The Biden administration is considering a proposal to exchange missile launch notifications with China, an Asian media outlet reported.
A senior State Department official told Nikkei Asia that the administration hopes to hold talks on arms control with China early next year, and that launch notification is one of the measures under consideration.
"The reason launch notification is so important is because we would have a reciprocal obligation to clarify what we're doing," the official told Nikkei Asia. "The fact that China has it with Russia demonstrates they appreciated the significance of the stabilizing nature. That's what we are trying to build on."
The official added that a similar bilateral pact between the U.S. and Russia, known as the Ballistic Missile Launch Notification Agreement, would be a model for a U.S.-China notification framework, Nikkei Asia reported.
Newsweek reported that it had emailed the State Department, the Pentagon and the White House seeking further information and comment.
A former senior Pentagon official for China told Nikkei Asia that China's participation in arms control talks could be a "double-edged sword."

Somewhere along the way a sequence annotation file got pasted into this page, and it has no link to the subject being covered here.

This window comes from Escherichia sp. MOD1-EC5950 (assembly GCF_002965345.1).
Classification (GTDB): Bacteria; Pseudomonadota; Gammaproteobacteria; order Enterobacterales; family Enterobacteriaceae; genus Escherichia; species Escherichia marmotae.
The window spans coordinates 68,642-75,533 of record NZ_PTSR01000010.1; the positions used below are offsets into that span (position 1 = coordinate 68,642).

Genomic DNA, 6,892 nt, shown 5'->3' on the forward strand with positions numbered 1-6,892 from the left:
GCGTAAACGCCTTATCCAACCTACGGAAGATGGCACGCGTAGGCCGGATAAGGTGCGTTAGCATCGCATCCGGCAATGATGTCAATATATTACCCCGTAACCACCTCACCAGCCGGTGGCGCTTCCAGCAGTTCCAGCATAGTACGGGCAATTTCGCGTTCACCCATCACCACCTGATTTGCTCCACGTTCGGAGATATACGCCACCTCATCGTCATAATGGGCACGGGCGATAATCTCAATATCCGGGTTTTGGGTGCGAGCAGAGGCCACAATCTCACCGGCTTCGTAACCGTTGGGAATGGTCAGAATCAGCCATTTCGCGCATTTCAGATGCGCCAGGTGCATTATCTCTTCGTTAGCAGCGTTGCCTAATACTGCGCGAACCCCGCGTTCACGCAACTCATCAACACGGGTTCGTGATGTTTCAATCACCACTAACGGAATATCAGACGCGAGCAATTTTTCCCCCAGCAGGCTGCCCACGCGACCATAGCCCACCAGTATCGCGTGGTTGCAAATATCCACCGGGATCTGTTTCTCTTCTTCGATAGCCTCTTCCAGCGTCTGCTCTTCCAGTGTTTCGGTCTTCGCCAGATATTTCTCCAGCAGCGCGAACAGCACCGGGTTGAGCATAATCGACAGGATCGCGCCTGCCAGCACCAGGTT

"[W]ith the growth of China's overall, comprehensive, national power, and certainly their own military capacities, defense and security capacities ... they now have the confidence to be able to sit down across the table from the United States,” said Chad Sbragia, a research staff member at the Institute for Defense Analyses.
"With equal capacities or near-equal capacities ... they can now engage in those things because they're confident that they're not bargaining or negotiating from a weaker position."
James Acton, co-director of the Nuclear Policy Program at the Carnegie Endowment for International Peace, told Nikkei Asia that the U.S. should gauge China's position on the missile notifications by making a specific and detailed proposal.
"While it's difficult to be optimistic, I believe a launch notification agreement would be in the interests of both China and the United States," Acton said. "One important step is for each state to identify behavior that it would find particularly threatening and might spark escalation. Agreements, such as a launch notification regime or to regulate satellite operations, would also be helpful."
One challenge in setting agenda items for talks with Beijing is that some Chinese officials are not authorized to address specifics.
The news of a potential U.S.-China missile launch notification agreement comes after President Joe Biden and Chinese President Xi Jinping met at the Asia-Pacific Economic Cooperation conference in San Francisco last month.
The two leaders, in their first face-to-face meeting in a year, vowed to stabilize their fraught relationship and showcase modest agreements to combat illegal fentanyl and re-establish military communications.
Charlie McCarthy ✉
Charlie McCarthy, a writer/editor at Newsmax, has nearly 40 years of experience covering news, sports, and politics.
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